In another major development, the governor shut down all POD sites.  Convoy of Hope was to join their site with FEMA Tuesday and handle distribution from that point.    It is unclear at this time why the sites were shut down and I am not implying anything in a derogatory manor.  I do know the local residents were still using the site regularly while the clean up continues.  It will take sometime for the neighborhoods north of the lake to get back to normal.  On the good side of it, no roads or infrastructure sustained damage, utilities are connected and the city’s water supply was not tainted.  It was clearly a blessing for people to get a little financial relief in the way of clean up kits, snacks and water.  Temps in the area are still in the mid to upper 90′s with high humidity.
 
I’ll be heading back into the New Orleans, as well as the Placquemans area and see what relief efforts will be needed.  Clean up will be going on for months to come and we are praying there are not more hurricanes or storms this year.
As of tomorrow I’ll not have as easy access to Internet, power is up but cable and Internet is still lagging in some places.  In spite of the damage people are doing remarkably well at this point.  Heat and weather continues to take the energy out of all  of us.  Thanks for your prayers and don’t stop now.  …………Blessings……………Chaplain Steve 
 
September 10, 2012
 
Back home.  So much that happened in the last several days.  Things in Plaquemans Parish are slowly coming along.  Debris removal is still a main concern, there is a lot along the streets and roads with much more that will be coming as the gutting of resident homes and buildings continues.  As you know, not much can be done in the way of repair and re construction until debris is removed.  Wet debris from flooding is especially tough to deal with because it is so heavy.  This requires road crews and heavy machinery to do the job.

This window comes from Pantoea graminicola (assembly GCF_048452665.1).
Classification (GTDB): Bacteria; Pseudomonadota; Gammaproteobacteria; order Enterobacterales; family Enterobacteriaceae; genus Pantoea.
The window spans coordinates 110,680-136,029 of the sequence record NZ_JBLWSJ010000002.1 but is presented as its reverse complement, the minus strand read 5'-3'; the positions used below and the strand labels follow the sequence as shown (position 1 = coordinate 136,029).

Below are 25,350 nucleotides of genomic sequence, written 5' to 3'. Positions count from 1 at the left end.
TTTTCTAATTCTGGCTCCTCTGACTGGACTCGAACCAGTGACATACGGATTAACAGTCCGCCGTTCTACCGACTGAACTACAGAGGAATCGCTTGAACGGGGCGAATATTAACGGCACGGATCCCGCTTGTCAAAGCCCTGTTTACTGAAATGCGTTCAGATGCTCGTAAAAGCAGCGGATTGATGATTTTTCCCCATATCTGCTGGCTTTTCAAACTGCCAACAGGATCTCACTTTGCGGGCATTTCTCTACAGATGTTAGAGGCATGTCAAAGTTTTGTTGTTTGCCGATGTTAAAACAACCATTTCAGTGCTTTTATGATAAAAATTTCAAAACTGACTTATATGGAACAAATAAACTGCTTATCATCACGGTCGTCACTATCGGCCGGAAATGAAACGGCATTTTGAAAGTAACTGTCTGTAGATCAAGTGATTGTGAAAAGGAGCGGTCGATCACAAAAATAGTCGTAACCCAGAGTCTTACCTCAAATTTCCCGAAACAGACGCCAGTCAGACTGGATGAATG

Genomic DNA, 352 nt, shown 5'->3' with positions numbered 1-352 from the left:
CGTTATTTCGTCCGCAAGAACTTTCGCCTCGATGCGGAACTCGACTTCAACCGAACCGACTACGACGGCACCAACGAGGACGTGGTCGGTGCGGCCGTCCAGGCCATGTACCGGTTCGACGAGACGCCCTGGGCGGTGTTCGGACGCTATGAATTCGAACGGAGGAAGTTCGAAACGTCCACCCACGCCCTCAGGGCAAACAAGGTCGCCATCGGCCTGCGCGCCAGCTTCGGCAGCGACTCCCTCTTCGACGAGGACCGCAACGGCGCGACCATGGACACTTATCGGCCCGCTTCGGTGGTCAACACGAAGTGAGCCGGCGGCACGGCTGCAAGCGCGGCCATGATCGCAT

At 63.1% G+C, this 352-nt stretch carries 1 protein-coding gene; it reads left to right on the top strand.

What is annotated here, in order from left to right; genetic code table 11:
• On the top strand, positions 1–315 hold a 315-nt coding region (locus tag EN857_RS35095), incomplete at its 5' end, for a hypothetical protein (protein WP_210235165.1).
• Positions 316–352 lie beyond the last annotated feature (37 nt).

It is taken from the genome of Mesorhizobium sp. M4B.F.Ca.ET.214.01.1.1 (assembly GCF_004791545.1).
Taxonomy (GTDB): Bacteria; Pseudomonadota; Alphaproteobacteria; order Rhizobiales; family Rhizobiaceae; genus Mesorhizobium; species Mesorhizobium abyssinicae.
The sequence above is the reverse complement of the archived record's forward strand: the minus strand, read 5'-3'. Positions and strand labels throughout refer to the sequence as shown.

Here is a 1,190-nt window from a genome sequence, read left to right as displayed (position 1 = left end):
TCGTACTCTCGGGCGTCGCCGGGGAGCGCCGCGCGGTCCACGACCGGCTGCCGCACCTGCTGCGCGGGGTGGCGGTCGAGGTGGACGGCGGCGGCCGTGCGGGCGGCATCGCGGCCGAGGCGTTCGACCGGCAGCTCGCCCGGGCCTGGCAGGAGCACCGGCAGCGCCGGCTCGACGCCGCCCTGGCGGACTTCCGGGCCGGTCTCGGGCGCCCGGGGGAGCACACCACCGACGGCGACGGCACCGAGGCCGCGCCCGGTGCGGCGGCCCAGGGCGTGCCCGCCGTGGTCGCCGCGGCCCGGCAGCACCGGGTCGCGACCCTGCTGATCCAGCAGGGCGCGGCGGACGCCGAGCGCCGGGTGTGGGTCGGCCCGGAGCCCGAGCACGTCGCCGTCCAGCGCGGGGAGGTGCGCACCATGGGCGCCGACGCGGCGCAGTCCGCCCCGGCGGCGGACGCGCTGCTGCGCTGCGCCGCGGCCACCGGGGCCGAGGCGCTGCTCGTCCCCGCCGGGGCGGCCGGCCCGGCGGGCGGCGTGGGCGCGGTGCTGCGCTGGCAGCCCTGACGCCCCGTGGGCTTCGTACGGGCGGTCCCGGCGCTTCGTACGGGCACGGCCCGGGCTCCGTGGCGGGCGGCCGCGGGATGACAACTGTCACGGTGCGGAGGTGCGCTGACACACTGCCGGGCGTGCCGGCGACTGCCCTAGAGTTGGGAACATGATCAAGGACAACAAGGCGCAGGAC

The usual unpleasentries accompany the workers as well such as high heat and stiffeling humidity along with little breeze.  Smells have a progression of old fabric stench, then the rotting smell, followed by garbage and waste smell as things pile up.  Even the mud smells, not to mention all of us as we sweat it out.  Keep these folks in your prayers as the job drags on.  The same is going on in LaPlace. 
 
Power was restored and most AC’s are humming if they weren’t damaged in the storm.  Food and other items are once again returning to the shelves in the stores and most PODS are doing only modest distribution at this point. 
 
We could still use your help and support.  I  have a lot of follow up work to do with some of the families I have known.  We are completely out of Bibles and other supplies.  In the duration of travel I blew a tire that had to be replaced and the list goes on.  Please remember us as we try to restock our own supplies  to be ready for the future. 
 
The outer bands of the rain from Isaac reached all the way back to my home in central Illinois.  It was a good news, bad news situation.  We desperately needed the six inches of rain that fell.  Water restrictions were in place and the draught was severe, the worst I’d seen since 1988.  I only mowed three times between May and the end of August, and that was to knock down the buckhorns. 
 
Bad news was that some of the storms were severe and lightning strikes knocked our power out, fried our main box resulting in total loss of all food in the freezer and fridge. 
 
We’ll continue to have contact with our friends in the gulf and pray that there are no more storms that cause damage there or anywhere else for that matter.  Keep the Chaplaincy in your prayers and that we can re-coup and re-plenish with your help to be prepared for the future.  Thanks to everyone who assisted with this outreach and may God bless you mightly.